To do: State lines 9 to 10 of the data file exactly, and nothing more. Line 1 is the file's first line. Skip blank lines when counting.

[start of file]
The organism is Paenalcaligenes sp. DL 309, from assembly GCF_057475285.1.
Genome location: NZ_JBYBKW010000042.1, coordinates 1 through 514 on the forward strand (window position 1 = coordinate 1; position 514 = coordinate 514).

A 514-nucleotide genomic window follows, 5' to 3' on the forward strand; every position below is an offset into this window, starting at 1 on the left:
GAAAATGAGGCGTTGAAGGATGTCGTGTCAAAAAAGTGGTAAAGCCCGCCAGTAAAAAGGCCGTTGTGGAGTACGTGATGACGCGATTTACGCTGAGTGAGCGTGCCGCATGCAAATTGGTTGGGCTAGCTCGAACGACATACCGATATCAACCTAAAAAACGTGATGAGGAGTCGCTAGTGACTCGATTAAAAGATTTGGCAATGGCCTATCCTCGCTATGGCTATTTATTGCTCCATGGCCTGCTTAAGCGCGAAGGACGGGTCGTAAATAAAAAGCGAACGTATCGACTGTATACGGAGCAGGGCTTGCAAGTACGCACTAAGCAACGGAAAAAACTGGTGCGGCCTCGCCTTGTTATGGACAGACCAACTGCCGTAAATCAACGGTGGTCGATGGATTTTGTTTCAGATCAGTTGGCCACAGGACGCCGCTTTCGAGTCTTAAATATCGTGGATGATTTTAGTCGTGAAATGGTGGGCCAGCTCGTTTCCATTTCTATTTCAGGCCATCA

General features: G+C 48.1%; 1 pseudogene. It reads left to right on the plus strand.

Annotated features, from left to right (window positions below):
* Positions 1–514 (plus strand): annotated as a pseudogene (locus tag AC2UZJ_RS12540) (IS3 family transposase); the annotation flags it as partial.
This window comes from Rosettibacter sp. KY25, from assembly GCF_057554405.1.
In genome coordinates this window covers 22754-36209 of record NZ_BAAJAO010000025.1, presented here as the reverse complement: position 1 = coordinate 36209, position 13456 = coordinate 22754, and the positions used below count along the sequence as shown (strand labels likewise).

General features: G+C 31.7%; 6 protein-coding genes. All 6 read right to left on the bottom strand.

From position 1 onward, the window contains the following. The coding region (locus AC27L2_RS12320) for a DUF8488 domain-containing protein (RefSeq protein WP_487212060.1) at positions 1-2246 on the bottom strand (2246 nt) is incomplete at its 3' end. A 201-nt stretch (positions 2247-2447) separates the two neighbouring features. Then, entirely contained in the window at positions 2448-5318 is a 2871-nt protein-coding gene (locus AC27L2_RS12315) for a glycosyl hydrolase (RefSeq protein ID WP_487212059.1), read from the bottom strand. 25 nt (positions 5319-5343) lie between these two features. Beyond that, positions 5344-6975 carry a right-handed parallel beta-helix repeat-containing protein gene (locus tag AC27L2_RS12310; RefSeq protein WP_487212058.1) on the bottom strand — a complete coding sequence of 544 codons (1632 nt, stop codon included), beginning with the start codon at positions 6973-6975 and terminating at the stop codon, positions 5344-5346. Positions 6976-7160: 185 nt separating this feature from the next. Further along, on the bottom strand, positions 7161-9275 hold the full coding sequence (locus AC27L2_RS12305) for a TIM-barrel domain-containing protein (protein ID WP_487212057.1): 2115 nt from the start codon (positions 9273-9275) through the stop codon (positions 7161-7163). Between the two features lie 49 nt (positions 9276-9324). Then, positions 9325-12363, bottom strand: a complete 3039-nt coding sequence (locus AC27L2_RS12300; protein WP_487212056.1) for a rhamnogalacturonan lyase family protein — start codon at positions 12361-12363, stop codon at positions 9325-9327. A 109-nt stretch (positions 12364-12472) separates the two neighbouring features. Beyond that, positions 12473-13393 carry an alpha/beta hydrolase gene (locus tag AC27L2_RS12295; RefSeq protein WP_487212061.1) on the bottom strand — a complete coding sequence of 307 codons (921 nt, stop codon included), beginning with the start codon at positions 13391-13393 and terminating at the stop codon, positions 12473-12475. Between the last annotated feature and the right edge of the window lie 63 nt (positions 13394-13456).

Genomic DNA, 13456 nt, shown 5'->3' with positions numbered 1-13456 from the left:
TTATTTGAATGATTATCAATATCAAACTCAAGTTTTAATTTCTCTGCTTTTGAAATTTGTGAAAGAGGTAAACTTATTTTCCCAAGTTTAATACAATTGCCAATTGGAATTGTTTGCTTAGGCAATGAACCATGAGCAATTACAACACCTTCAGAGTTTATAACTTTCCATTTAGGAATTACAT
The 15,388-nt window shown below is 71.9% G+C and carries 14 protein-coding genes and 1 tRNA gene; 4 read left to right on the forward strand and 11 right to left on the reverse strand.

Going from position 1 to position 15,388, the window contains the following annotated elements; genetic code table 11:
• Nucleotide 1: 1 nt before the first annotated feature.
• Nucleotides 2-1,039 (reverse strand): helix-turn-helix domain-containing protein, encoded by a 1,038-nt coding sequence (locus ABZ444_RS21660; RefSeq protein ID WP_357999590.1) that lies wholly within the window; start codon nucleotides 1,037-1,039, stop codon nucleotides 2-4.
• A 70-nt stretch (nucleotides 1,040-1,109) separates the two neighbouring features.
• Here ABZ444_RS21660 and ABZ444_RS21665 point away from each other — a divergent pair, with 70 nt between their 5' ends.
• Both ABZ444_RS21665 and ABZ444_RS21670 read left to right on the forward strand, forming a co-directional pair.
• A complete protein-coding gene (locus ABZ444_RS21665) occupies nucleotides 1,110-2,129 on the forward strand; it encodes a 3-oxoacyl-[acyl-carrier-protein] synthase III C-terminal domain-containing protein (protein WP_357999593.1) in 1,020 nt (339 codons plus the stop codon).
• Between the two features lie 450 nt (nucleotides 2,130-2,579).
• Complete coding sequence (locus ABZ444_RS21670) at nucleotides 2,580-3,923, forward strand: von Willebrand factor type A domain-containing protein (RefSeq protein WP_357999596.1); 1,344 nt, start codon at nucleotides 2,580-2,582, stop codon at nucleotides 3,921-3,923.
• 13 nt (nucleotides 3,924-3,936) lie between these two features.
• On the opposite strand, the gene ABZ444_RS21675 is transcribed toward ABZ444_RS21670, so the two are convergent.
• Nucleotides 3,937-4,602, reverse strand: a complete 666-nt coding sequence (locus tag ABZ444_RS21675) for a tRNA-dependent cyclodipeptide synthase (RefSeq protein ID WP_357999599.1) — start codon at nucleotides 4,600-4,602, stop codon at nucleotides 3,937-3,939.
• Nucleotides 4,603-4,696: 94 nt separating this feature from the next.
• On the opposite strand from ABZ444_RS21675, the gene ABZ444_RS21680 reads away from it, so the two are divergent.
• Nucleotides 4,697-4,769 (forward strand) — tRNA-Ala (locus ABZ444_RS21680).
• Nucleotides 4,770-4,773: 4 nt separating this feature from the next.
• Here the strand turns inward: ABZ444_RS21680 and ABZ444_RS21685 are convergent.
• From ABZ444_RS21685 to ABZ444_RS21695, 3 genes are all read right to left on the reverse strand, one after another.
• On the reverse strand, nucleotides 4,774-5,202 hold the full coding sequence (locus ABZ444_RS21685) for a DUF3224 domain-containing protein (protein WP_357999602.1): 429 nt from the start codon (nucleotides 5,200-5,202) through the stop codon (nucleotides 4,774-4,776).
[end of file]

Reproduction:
In genome coordinates this window covers 22754-36209 of record NZ_BAAJAO010000025.1, presented here as the reverse complement: position 1 = coordinate 36209, position 13456 = coordinate 22754, and the positions used below count along the sequence as shown (strand labels likewise).

General features: G+C 31.7%; 6 protein-coding genes. All 6 read right to left on the bottom strand.